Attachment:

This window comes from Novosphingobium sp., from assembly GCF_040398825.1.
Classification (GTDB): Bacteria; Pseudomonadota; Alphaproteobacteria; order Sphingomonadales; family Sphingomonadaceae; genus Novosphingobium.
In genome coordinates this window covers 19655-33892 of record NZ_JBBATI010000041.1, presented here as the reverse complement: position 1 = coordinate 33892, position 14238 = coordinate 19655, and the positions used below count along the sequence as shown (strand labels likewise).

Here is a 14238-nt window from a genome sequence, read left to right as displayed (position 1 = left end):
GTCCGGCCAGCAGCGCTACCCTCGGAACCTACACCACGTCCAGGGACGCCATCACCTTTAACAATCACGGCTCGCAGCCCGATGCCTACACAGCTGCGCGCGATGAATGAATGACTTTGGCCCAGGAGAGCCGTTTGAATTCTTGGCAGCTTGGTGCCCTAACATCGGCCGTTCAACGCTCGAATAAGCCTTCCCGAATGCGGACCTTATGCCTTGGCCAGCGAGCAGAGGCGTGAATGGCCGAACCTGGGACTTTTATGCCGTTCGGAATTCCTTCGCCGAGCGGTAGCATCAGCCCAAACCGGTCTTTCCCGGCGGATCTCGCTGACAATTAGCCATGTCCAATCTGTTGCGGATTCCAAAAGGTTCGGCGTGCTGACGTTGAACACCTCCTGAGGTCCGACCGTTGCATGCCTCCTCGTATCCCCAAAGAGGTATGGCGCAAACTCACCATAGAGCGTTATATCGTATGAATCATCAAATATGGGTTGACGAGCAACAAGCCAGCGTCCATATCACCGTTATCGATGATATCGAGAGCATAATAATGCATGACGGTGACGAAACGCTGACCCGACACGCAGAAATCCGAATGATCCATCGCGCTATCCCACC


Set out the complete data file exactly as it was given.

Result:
This window comes from Novosphingobium sp., from assembly GCF_040398825.1.
Classification (GTDB): Bacteria; Pseudomonadota; Alphaproteobacteria; order Sphingomonadales; family Sphingomonadaceae; genus Novosphingobium.
In genome coordinates this window covers 19655-33892 of record NZ_JBBATI010000041.1, presented here as the reverse complement: position 1 = coordinate 33892, position 14238 = coordinate 19655, and the positions used below count along the sequence as shown (strand labels likewise).

Here is a 14238-nt window from a genome sequence, read left to right as displayed (position 1 = left end):
GTCCGGCCAGCAGCGCTACCCTCGGAACCTACACCACGTCCAGGGACGCCATCACCTTTAACAATCACGGCTCGCAGCCCGATGCCTACACAGCTGCGCGCGATGAATGAATGACTTTGGCCCAGGAGAGCCGTTTGAATTCTTGGCAGCTTGGTGCCCTAACATCGGCCGTTCAACGCTCGAATAAGCCTTCCCGAATGCGGACCTTATGCCTTGGCCAGCGAGCAGAGGCGTGAATGGCCGAACCTGGGACTTTTATGCCGTTCGGAATTCCTTCGCCGAGCGGTAGCATCAGCCCAAACCGGTCTTTCCCGGCGGATCTCGCTGACAATTAGCCATGTCCAATCTGTTGCGGATTCCAAAAGGTTCGGCGTGCTGACGTTGAACACCTCCTGAGGTCCGACCGTTGCATGCCTCCTCGTATCCCCAAAGAGGTATGGCGCAAACTCACCATAGAGCGTTATATCGTATGAATCATCAAATATGGGTTGACGAGCAACAAGCCAGCGTCCATATCACCGTTATCGATGATATCGAGAGCATAATAATGCATGACGGTGACGAAACGCTGACCCGACACGCAGAAATCCGAATGATCCATCGCGCTATCCCACC